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Wavelength with just enough energy

  1. Apr 18, 2014 #1

    Zondrina

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    1. The problem statement, all variables and given/known data

    The work function for chromium is ##7.0 \times 10^{-19} J##.

    What is the wavelength of the light that has just enough energy to cause electrons to be emitted from chromium metal?

    What is the work function of chromium, in kJ/mol?


    2. Relevant equations



    3. The attempt at a solution

    I believe this question is missing some information? Here's what I have so far:

    ##E = K_e + W##
    ##\frac{hc}{\lambda} = K_e + W##
    ##\lambda = \frac{hc}{K_e + W}##

    I can't exactly find the kinetic energy here I think.

    The second question is easy, just convert the work function to kJ and take it per mol.
     
  2. jcsd
  3. Apr 18, 2014 #2
    What does it tell you that it is just enough energy to cause an electron emitted?
     
  4. Apr 18, 2014 #3

    Zondrina

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    That is unfortunately the missing piece of information I believe.
     
  5. Apr 18, 2014 #4
    Actually, you have enough information. Consider:

    Case A) The photon has just enough energy to cause the electron to escape the atom.

    Case B) The photon has much more energy than the minimum required to cause an electron to escape.

    In both cases, 1 electron is emitted. What is the difference between the emitted electrons?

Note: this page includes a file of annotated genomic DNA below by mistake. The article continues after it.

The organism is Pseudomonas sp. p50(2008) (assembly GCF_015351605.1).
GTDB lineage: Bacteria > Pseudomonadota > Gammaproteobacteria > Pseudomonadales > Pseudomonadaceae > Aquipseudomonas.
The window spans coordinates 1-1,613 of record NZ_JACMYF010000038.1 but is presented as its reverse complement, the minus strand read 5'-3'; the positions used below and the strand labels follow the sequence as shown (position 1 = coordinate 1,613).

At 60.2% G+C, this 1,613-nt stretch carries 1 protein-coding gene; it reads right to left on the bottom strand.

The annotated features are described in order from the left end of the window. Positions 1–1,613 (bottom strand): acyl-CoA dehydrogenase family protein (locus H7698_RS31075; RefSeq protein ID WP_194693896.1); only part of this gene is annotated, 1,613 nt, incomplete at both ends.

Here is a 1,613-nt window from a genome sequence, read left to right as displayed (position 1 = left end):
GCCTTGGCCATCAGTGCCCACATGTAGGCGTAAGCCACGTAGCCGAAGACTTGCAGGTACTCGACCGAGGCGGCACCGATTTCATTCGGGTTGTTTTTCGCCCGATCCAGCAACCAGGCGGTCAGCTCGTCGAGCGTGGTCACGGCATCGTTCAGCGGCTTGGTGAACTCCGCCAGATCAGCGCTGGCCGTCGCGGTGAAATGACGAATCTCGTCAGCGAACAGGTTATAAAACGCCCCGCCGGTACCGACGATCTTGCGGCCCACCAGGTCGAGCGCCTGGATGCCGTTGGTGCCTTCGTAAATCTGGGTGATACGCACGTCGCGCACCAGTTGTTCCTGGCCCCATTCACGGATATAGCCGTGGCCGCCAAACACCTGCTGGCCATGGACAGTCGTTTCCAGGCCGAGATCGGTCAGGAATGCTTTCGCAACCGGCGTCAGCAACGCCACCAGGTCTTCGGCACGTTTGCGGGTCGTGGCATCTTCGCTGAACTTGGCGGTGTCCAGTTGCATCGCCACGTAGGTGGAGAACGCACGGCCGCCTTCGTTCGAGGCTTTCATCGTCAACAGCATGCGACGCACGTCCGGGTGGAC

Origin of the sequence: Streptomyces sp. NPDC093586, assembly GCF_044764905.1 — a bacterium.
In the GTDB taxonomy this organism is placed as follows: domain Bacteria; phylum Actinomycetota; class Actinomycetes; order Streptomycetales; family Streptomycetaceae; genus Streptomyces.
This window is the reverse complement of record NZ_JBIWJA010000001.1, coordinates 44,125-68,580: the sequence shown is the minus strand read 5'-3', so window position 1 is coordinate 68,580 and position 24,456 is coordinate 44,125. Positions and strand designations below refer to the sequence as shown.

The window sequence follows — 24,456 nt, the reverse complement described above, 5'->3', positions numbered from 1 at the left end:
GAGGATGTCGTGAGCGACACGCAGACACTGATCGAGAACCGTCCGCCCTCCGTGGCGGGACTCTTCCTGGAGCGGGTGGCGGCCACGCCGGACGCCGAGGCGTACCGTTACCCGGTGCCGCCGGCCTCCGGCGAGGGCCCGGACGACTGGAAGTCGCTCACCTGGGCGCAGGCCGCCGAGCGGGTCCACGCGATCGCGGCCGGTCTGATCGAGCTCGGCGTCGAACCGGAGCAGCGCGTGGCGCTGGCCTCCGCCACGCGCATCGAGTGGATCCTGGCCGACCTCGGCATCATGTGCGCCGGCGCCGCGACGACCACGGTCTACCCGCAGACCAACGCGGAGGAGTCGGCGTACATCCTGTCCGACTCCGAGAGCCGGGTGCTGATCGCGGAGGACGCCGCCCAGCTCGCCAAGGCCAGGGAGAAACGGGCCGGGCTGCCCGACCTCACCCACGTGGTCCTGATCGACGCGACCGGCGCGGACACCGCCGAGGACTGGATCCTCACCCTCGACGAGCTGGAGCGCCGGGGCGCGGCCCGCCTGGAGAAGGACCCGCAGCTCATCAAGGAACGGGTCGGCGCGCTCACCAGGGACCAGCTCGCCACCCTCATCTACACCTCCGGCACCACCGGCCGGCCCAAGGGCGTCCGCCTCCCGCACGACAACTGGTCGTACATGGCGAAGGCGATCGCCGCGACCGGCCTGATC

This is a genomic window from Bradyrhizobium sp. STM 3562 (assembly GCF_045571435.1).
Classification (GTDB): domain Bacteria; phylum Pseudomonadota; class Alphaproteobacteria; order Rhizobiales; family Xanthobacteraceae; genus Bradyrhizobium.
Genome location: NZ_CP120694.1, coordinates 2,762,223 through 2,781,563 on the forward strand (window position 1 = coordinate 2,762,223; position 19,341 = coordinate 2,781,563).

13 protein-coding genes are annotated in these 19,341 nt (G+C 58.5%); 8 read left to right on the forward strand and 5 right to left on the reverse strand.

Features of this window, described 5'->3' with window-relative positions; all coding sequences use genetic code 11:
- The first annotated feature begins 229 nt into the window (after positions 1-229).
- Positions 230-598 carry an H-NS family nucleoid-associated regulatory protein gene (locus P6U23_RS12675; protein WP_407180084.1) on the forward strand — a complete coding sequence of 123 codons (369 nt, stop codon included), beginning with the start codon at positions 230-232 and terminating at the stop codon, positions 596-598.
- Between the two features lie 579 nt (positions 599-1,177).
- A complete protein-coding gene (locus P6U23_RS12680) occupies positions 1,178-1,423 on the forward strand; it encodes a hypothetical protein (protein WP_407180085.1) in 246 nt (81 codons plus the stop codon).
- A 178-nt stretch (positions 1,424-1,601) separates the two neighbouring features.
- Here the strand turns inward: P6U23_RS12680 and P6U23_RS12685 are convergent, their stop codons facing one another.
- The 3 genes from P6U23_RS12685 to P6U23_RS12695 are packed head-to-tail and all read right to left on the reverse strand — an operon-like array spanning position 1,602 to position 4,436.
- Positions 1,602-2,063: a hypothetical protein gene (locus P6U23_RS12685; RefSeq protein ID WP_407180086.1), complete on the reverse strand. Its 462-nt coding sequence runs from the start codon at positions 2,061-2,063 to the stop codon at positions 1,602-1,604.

6. Apr 18, 2014 #5

    Zondrina

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    Wait are you saying I need to consider when the kinetic energy is zero? So I could consider:

    ##E > W##
    ##\frac{hc}{\lambda} > W##
    ##\lambda < \frac{hc}{W}##

    So when the wavelength is smaller than ##\frac{hc}{W}##, the light will have just enough energy?
     
  7. Apr 18, 2014 #6
    Well, when the wavelength is smaller than [itex]\frac{hc}{λ}[/itex] it has more than enough energy.
     
  8. Apr 18, 2014 #7

    Zondrina

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    Ah I understand now. So choosing ##\lambda = \frac{hc}{W}## is going to ensure there is just enough energy. Choosing it larger will create an excess of kinetic energy.
     
  9. Apr 18, 2014 #8
    Yes you have it now. Just be careful on your wording: a smaller wavelength gives it an excess because smaller wavelength is bigger energy.
     
  10. Apr 18, 2014 #9

    Zondrina

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    Yes I meant choose it smaller from the inequality above, silly me.

    Thank you for your help.
     
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